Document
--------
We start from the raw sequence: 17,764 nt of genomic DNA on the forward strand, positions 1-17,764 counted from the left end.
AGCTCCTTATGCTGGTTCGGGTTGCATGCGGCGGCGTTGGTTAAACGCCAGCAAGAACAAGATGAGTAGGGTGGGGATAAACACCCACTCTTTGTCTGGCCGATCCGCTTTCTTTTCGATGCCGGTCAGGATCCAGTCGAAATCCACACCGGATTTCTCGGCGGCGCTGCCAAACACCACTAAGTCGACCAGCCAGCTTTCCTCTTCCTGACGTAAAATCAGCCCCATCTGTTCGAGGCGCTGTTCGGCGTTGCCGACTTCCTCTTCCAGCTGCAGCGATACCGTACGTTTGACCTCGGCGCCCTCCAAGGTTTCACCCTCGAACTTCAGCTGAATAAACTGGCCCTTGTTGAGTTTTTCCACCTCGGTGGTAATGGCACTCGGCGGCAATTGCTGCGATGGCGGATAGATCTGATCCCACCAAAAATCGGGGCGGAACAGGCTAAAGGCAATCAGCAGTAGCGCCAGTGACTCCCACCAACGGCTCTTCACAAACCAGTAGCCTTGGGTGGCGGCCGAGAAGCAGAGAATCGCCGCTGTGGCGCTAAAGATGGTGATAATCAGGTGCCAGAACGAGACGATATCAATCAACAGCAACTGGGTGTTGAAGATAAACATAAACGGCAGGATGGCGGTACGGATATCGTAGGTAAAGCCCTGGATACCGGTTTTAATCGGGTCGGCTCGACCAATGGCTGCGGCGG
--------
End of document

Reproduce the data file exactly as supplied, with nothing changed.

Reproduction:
We start from the raw sequence: 17,764 nt of genomic DNA on the forward strand, positions 1-17,764 counted from the left end.
AGCTCCTTATGCTGGTTCGGGTTGCATGCGGCGGCGTTGGTTAAACGCCAGCAAGAACAAGATGAGTAGGGTGGGGATAAACACCCACTCTTTGTCTGGCCGATCCGCTTTCTTTTCGATGCCGGTCAGGATCCAGTCGAAATCCACACCGGATTTCTCGGCGGCGCTGCCAAACACCACTAAGTCGACCAGCCAGCTTTCCTCTTCCTGACGTAAAATCAGCCCCATCTGTTCGAGGCGCTGTTCGGCGTTGCCGACTTCCTCTTCCAGCTGCAGCGATACCGTACGTTTGACCTCGGCGCCCTCCAAGGTTTCACCCTCGAACTTCAGCTGAATAAACTGGCCCTTGTTGAGTTTTTCCACCTCGGTGGTAATGGCACTCGGCGGCAATTGCTGCGATGGCGGATAGATCTGATCCCACCAAAAATCGGGGCGGAACAGGCTAAAGGCAATCAGCAGTAGCGCCAGTGACTCCCACCAACGGCTCTTCACAAACCAGTAGCCTTGGGTGGCGGCCGAGAAGCAGAGAATCGCCGCTGTGGCGCTAAAGATGGTGATAATCAGGTGCCAGAACGAGACGATATCAATCAACAGCAACTGGGTGTTGAAGATAAACATAAACGGCAGGATGGCGGTACGGATATCGTAGGTAAAGCCCTGGATACCGGTTTTAATCGGGTCGGCTCGACCAATGGCTGCGGCGG